This is an ambitious and exhaustively researched study, both in its quest for new documentary clues to Johnson’s situation in late nineteenth- and early twentieth-century Canada and in its bibliographical search for Johnson’s many uncollected prose publications. Gerson and Strong-Boag believe that a thorough survey of Johnson’s writing is necessary in order to understand her place in the history of Canadian ideas. They forego nothing in Johnson’s life work, considering everything from her ode to Joseph Brant, which was read at the unveiling of the monument raised to the Native chief in 1886, to her early literary essays, her memoirs of her mother, and the occasional verse that she wrote for different towns on her performance circuit in later years. One of the fruits of their bibliographical research is a detailed chronology of her publications, a chronology that enables them to challenge the pattern of development into which other critics have persistently tried to place the poet-performer. Their inquiry into the expectations of the markets for which Johnson wrote suggests that writers like her addressed, at different times, two very different audiences. On one hand, there were the readers of Johnson’s poetry (which was largely unremunerated and found in anthologies and newspapers), and on the other there were the readers of her fiction and memoir-writing (which was paid writing for specific audiences with well-defined expectations). Framed by their research into her historical context and into her publication record, Gerson and Strong-Boag’s argument is that Johnson alternated between expressing popular Canadian imperialist sentiments and challenging prevailing preconceptions of Native peoples as vanishing, weak, and invisible.

Like Johnson’s biographers, Gerson and Strong-Boag view Johnson as a figure through whom many questions about turn-of-the-century Canadian culture may be asked, and they want to know how her many identities–as a woman, as a person of Mixed-race heritage, as a member of the middle class, and as a performer–made her such an enduring contributor “to the national imaginary” (11). The first chapter extensively reviews the various attitudes toward race at the end of the nineteenth century, dwelling particularly on ideas of racial hybridity in Canada. By examining a variety of texts published in Canada during Johnson’s lifetime, including anthropological studies of Native North Americans, newspaper clippings, and correspondence, Gerson and Strong-Boag argue that “in enforced encounters with English language, texts, and laws, Indians increasingly confronted attitudes that designated them and their traditions as subordinate” (27). In this way, they begin to outline the sense of conflict under which they subsequently argue that Johnson lived and worked. Johnson’s immediate family (she had a White mother and a Native father) captures the complicated situations of Native and Mixed-race persons who, like Johnson’s father, simultaneously held positions of authority on a Native reserve and worked closely with federal imperial authorities. The authors draw attention both to the mixed feelings of some Reserve members towards this Native elite and to the settler community’s equally noncommittal stance towards it, and they suggest that the two groups’ always-reluctant acceptance of Native leaders shaped Johnson’s early consciousness…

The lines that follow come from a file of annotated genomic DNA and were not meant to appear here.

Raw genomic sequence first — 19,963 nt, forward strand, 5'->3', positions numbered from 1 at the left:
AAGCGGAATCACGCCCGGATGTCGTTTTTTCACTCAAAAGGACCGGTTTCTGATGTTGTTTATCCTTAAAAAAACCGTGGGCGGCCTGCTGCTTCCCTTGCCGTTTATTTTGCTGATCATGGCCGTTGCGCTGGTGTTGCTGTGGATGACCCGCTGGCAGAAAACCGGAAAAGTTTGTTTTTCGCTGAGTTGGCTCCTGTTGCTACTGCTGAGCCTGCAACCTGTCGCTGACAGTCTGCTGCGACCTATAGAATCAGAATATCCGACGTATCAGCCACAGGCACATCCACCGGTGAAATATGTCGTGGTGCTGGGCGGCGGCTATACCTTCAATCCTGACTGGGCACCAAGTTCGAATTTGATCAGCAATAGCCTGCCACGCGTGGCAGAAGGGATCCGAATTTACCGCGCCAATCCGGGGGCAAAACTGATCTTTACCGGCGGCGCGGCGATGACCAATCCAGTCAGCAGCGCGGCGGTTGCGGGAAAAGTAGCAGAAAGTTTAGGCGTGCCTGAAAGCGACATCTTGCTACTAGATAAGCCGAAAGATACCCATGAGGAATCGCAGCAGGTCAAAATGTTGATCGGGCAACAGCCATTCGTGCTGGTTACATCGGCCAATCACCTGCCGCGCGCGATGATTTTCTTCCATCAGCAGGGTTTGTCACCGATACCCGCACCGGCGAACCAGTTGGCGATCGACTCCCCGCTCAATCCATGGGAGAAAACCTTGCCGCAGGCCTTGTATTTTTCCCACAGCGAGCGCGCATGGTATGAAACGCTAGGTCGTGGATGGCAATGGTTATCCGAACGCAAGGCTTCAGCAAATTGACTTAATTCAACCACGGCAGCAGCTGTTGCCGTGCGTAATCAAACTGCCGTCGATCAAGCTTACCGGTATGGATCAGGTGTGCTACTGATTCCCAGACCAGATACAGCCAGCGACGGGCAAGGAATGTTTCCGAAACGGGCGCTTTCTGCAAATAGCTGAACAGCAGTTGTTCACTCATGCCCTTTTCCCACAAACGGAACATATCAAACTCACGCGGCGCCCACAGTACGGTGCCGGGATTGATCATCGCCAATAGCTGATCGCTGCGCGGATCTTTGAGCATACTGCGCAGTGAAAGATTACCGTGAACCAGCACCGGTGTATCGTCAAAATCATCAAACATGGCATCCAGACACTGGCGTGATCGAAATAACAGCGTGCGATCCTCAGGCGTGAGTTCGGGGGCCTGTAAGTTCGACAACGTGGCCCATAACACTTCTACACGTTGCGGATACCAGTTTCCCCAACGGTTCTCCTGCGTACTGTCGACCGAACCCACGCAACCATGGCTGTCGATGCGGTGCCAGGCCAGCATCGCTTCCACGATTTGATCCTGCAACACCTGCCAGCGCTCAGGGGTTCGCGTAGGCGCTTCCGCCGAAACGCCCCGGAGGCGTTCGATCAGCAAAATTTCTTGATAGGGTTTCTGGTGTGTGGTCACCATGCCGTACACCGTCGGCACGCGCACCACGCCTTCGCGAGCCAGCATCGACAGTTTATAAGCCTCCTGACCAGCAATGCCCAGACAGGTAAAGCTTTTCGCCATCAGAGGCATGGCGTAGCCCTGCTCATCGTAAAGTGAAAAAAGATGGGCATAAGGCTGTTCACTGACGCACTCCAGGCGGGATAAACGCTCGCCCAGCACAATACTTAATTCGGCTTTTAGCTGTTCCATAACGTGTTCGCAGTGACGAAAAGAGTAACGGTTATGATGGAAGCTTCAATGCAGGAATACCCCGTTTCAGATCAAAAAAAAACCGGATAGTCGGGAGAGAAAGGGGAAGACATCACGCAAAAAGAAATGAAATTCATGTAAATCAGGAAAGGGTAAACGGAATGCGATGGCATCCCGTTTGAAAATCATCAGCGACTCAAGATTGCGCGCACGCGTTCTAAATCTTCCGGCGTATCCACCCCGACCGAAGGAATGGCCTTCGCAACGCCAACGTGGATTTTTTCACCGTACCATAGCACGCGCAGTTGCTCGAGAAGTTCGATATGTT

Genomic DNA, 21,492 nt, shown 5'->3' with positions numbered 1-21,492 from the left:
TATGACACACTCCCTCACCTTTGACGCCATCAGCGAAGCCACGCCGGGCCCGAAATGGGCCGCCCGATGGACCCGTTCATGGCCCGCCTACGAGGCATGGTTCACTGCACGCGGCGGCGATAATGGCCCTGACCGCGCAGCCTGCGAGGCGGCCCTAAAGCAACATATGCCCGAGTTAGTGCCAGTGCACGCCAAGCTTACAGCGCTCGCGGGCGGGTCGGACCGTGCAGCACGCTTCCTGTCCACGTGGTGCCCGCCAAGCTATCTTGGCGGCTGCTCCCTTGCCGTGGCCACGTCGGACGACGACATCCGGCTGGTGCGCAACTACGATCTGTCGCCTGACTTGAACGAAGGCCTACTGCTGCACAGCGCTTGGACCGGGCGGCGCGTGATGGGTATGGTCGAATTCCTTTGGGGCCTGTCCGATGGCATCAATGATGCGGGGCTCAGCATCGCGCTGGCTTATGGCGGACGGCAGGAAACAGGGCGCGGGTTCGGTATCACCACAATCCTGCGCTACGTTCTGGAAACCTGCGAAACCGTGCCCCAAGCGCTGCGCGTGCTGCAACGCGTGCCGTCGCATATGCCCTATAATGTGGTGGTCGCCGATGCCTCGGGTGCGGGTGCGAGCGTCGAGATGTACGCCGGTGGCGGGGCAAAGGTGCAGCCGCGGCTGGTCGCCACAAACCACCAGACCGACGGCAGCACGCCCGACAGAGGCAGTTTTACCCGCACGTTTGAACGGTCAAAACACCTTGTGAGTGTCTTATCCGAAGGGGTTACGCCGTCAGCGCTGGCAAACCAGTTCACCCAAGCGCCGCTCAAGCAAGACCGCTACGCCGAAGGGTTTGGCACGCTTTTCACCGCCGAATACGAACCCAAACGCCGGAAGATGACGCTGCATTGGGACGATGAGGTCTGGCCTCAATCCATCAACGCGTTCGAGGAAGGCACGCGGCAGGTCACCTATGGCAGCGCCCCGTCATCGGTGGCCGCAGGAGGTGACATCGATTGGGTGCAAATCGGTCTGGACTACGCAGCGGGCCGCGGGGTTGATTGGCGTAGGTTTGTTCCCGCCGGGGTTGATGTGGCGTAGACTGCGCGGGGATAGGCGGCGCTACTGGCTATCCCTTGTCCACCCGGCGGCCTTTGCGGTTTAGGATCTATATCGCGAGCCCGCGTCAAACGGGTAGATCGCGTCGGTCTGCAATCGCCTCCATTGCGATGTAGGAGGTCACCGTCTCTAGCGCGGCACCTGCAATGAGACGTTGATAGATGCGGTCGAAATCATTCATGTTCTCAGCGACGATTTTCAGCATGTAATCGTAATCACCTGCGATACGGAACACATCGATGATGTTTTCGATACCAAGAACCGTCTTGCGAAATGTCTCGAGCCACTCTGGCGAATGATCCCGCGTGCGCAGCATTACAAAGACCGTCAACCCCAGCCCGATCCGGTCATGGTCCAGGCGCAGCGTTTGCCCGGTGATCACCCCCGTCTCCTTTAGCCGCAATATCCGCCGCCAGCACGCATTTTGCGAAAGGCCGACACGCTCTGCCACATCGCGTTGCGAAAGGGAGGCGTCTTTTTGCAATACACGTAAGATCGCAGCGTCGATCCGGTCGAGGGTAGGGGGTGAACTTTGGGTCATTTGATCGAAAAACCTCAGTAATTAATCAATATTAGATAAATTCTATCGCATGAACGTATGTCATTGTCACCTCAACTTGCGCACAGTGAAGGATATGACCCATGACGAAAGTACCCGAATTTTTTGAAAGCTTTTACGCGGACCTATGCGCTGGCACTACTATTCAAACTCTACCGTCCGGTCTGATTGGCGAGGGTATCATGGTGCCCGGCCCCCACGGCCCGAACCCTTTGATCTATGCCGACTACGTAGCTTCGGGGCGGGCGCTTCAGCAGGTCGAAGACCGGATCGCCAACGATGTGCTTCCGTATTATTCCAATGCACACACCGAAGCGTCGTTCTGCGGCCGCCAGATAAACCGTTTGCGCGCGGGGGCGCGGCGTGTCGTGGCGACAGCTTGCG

Read the entire review here.

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Paddling Her Own Canoe: The Times and Texts of E. Pauline Johnson (Tekahionwake)

Posted in Biography, Books, Canada, Literary/Artistic Criticism, Media Archive, Monographs, Native Americans/First Nation, Women on 2012-03-16 20:27Z by Steven

Paddling Her Own Canoe: The Times and Texts of E. Pauline Johnson (Tekahionwake)

University of Toronto Press
June 2000
354 pages
Paper ISBN: 9780802080240
Cloth ISBN: 9780802041623

Veronica Strong-Boag, Professor of Women’s History
University of British Columbia

Carole Gerson, Professor of English
Royal Society of Canada at Simon Fraser University

Winner of the Raymond Klibansky Prize, awarded by the Canadian Federation for the Humanities and Social Sciences

Frequently dismissed as a ‘nature poet’ and an ‘Indian Princess’ E. Pauline Johnson (1861-1913) was not only an accomplished thinker and writer but a contentious and passionate personality who ‘talked back’ to Euro-Canadian culture. “Paddling Her Own Canoe” is the only major scholarly study that examines Johnson’s diverse roles as a First Nations champion, New Woman, serious writer and performer, and Canadian nationalist.

A Native advocate of part-Mohawk ancestry, Johnson was also an independent, self-supporting, unmarried woman during the period of first-wave feminism. Her versatile writings range from extraordinarily erotic poetry to polemical statements about the rights of First Nations. Based on thorough research into archival and published sources, this volume probes the meaning of Johnson’s energetic career and addresses the complexities of her social, racial, and cultural position. While situating Johnson in the context of turn-of-the-century Canada, the authors also use current feminist and post-colonial perspectives to reframe her contribution. Included is the first full chronology ever compiled of Johnson’s writing.

Pauline Johnson was an extraordinary woman who crossed the racial and gendered lines of her time, and thereby confounded Canadian society. This study reclaims both her writings and her larger significance.